There is sidewalk art on King Street, depicting a yellow brick road. It’s advertising a free evening movie in the park next to Roy Thompson Hall. I was thinking it would have been fun to take my girls to see The Wizard of Oz in a park when they were small. But then again, neither was a big fan of that film. Kelsey wasn’t much up for malevolent looking green witch faces, or clowny scarecrow ones for that matter, despite how kind the bloke is. And Carly was less than impressed – the technologies of her day rendered old movies fake looking and therefore not believable. Besides, she’d heard the little people in the film had been abused, and even if that story about the little guy hanging himself on set was an urban myth, my little social critic was jaded.
Had I had the breadth of entertainment available to me when I was her age, I suppose I would be too. Nevertheless, I can still drum up the escape into Frank L. Baum’s world I experienced just from seeing that old movie on a small, black and white screen (unless we got to go to Aunt Martha’s and see it on their colour console) all these decades later.
So I was charmed to see people walking on the narrow strip of yellow brick road along the wide King Street sidewalk this morning. Maybe it was subconscious – their feet just following the obvious path. I was kind of hoping some of them were imagining they were walking into a world far away from their offices and meetings. Hanging around with weird creatures and rediscovering oneself while defeating witches could be considered a favourable alternative to another day of spreadsheets and emails; for a few days anyway.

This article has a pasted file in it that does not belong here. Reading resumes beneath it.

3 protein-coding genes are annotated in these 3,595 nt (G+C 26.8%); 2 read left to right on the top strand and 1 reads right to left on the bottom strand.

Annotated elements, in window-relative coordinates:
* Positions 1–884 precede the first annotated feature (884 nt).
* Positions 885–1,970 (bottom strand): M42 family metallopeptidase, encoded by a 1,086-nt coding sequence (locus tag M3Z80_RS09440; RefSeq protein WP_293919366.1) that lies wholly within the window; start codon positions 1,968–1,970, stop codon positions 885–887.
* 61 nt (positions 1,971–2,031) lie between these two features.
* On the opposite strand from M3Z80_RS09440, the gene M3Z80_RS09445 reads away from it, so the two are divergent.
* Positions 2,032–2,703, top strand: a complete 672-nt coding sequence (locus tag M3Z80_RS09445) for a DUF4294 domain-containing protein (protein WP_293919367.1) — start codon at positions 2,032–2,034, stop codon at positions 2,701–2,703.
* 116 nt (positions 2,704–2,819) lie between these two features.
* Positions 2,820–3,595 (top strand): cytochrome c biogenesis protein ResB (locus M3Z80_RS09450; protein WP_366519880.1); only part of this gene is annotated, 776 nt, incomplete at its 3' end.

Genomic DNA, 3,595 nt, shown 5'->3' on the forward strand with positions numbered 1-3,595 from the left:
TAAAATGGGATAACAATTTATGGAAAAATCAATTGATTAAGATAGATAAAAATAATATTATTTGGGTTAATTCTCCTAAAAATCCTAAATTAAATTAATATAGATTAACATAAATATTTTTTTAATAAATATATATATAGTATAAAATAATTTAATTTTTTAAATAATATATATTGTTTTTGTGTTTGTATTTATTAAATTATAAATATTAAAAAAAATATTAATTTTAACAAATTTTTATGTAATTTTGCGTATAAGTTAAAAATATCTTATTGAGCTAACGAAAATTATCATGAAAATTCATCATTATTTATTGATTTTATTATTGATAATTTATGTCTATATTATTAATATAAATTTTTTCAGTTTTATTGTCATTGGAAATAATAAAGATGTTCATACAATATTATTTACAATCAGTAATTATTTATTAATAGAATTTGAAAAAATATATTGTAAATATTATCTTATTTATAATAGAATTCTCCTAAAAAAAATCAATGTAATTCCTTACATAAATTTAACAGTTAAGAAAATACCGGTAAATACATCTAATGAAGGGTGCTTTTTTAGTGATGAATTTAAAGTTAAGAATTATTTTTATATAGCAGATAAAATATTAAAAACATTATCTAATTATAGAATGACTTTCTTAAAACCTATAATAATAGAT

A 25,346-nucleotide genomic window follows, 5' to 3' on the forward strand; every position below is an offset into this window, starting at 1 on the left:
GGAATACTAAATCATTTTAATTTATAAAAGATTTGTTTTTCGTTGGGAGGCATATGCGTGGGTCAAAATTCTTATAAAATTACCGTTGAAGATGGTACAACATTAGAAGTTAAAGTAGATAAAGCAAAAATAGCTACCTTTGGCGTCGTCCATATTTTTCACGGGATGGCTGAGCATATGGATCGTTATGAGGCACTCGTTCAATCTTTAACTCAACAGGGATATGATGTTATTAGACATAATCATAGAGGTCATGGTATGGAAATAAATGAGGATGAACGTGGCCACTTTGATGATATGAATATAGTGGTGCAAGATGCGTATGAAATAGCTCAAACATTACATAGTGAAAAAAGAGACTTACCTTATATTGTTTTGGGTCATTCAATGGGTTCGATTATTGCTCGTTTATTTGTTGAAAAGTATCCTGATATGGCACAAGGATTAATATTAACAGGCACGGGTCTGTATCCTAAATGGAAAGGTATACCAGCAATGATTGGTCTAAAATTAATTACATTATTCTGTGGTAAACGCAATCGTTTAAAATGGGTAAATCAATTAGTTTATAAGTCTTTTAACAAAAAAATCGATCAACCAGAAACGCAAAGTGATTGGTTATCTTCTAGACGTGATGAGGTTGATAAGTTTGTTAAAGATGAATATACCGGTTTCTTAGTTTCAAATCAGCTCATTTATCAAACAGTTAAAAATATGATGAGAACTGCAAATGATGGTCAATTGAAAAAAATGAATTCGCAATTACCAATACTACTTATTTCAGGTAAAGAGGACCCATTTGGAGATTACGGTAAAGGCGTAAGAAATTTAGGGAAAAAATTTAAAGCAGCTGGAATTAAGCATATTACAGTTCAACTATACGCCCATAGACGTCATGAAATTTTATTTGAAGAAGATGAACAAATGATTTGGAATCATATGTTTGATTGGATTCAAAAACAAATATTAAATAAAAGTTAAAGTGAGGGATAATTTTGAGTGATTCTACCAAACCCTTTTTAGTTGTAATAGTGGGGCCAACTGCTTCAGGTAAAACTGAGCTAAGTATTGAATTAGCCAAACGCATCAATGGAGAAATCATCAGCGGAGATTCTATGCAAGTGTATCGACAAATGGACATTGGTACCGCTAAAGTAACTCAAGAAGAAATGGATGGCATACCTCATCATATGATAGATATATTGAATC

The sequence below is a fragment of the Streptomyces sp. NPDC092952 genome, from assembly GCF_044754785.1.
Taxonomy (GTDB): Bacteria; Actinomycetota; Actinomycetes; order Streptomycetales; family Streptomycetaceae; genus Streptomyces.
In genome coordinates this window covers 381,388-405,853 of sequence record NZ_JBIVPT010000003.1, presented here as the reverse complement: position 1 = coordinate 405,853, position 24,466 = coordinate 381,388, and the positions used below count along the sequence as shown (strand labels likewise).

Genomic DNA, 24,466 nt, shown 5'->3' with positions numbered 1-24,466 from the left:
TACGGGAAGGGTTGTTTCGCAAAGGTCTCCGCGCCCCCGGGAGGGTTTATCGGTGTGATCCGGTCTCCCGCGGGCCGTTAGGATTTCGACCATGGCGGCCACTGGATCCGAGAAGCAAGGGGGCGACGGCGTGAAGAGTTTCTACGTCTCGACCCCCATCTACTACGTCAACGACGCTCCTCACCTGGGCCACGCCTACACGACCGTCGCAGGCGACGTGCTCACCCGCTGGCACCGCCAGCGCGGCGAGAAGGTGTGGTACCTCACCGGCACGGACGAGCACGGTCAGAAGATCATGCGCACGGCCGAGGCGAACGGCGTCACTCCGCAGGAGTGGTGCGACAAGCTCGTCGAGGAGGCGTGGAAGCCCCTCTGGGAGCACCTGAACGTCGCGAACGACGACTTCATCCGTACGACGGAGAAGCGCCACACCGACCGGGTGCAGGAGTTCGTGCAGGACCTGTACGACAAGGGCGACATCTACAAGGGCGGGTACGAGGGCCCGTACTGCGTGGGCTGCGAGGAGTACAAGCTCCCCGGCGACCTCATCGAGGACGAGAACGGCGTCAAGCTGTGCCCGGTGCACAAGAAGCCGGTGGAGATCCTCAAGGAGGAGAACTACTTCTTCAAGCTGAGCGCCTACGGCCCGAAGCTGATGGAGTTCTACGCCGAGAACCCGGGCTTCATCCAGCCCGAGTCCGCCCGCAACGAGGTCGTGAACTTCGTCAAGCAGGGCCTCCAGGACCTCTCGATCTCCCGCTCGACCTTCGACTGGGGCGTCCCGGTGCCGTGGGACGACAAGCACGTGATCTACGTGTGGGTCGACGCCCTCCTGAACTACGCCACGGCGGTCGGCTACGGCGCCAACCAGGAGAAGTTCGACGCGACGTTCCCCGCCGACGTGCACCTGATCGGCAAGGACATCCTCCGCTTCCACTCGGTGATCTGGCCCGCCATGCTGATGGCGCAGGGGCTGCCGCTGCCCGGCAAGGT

I was thinking that as I noted some feet in high heels stepping purposefully along the yellow brick road. The woman in the sharp suit attached to those feet was wearing a hint of a smile, her thoughts seemingly not anywhere near King Street. “Carry on!” I thought, pacing my walk to the tune of the Yellow Brick Road song running through my head. I just know she was walking to the same tune.